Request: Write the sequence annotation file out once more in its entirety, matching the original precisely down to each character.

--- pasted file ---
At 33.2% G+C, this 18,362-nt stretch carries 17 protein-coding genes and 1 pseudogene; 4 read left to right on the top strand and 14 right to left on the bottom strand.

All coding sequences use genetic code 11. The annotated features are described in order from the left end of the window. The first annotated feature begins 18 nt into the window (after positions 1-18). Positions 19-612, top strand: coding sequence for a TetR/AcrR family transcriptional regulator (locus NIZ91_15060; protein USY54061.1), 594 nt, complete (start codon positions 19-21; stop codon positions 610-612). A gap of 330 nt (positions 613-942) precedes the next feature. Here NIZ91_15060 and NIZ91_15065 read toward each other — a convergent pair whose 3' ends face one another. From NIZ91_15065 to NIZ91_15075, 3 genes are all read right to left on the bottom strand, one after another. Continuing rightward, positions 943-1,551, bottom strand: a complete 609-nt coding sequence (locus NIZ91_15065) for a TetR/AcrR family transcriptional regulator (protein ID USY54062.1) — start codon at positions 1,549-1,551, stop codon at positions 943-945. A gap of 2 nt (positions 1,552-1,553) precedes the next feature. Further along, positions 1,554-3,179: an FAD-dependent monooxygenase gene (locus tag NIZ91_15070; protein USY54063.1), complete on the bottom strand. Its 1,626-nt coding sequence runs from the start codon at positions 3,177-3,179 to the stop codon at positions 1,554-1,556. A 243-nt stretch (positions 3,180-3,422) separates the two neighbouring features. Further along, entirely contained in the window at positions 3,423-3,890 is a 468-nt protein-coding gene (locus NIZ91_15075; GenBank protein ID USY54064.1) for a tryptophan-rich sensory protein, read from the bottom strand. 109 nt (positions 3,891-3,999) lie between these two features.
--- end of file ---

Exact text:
At 33.2% G+C, this 18,362-nt stretch carries 17 protein-coding genes and 1 pseudogene; 4 read left to right on the top strand and 14 right to left on the bottom strand.

All coding sequences use genetic code 11. The annotated features are described in order from the left end of the window. The first annotated feature begins 18 nt into the window (after positions 1-18). Positions 19-612, top strand: coding sequence for a TetR/AcrR family transcriptional regulator (locus NIZ91_15060; protein USY54061.1), 594 nt, complete (start codon positions 19-21; stop codon positions 610-612). A gap of 330 nt (positions 613-942) precedes the next feature. Here NIZ91_15060 and NIZ91_15065 read toward each other — a convergent pair whose 3' ends face one another. From NIZ91_15065 to NIZ91_15075, 3 genes are all read right to left on the bottom strand, one after another. Continuing rightward, positions 943-1,551, bottom strand: a complete 609-nt coding sequence (locus NIZ91_15065) for a TetR/AcrR family transcriptional regulator (protein ID USY54062.1) — start codon at positions 1,549-1,551, stop codon at positions 943-945. A gap of 2 nt (positions 1,552-1,553) precedes the next feature. Further along, positions 1,554-3,179: an FAD-dependent monooxygenase gene (locus tag NIZ91_15070; protein USY54063.1), complete on the bottom strand. Its 1,626-nt coding sequence runs from the start codon at positions 3,177-3,179 to the stop codon at positions 1,554-1,556. A 243-nt stretch (positions 3,180-3,422) separates the two neighbouring features. Further along, entirely contained in the window at positions 3,423-3,890 is a 468-nt protein-coding gene (locus NIZ91_15075; GenBank protein ID USY54064.1) for a tryptophan-rich sensory protein, read from the bottom strand. 109 nt (positions 3,891-3,999) lie between these two features.